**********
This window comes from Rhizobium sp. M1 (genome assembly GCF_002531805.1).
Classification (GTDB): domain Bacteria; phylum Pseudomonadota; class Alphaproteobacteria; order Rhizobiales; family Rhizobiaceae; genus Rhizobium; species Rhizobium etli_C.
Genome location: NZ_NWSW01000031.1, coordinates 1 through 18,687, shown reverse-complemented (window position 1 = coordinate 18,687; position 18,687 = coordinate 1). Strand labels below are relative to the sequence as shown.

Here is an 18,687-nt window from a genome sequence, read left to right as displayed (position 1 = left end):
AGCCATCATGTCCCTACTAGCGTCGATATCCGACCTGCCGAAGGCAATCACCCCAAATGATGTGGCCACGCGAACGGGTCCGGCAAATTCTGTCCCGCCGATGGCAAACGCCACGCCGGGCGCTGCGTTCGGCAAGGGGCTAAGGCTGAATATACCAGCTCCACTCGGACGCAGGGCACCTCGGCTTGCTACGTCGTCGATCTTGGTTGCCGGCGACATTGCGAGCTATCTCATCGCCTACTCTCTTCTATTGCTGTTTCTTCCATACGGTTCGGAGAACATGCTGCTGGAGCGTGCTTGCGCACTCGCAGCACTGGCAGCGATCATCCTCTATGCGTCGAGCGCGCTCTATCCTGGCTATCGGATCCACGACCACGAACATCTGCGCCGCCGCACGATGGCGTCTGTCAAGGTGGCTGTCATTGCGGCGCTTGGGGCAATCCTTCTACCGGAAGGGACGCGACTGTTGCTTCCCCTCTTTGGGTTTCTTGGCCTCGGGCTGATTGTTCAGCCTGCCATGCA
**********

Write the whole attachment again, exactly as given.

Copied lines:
This window comes from Rhizobium sp. M1 (genome assembly GCF_002531805.1).
Classification (GTDB): domain Bacteria; phylum Pseudomonadota; class Alphaproteobacteria; order Rhizobiales; family Rhizobiaceae; genus Rhizobium; species Rhizobium etli_C.
Genome location: NZ_NWSW01000031.1, coordinates 1 through 18,687, shown reverse-complemented (window position 1 = coordinate 18,687; position 18,687 = coordinate 1). Strand labels below are relative to the sequence as shown.

Here is an 18,687-nt window from a genome sequence, read left to right as displayed (position 1 = left end):
AGCCATCATGTCCCTACTAGCGTCGATATCCGACCTGCCGAAGGCAATCACCCCAAATGATGTGGCCACGCGAACGGGTCCGGCAAATTCTGTCCCGCCGATGGCAAACGCCACGCCGGGCGCTGCGTTCGGCAAGGGGCTAAGGCTGAATATACCAGCTCCACTCGGACGCAGGGCACCTCGGCTTGCTACGTCGTCGATCTTGGTTGCCGGCGACATTGCGAGCTATCTCATCGCCTACTCTCTTCTATTGCTGTTTCTTCCATACGGTTCGGAGAACATGCTGCTGGAGCGTGCTTGCGCACTCGCAGCACTGGCAGCGATCATCCTCTATGCGTCGAGCGCGCTCTATCCTGGCTATCGGATCCACGACCACGAACATCTGCGCCGCCGCACGATGGCGTCTGTCAAGGTGGCTGTCATTGCGGCGCTTGGGGCAATCCTTCTACCGGAAGGGACGCGACTGTTGCTTCCCCTCTTTGGGTTTCTTGGCCTCGGGCTGATTGTTCAGCCTGCCATGCA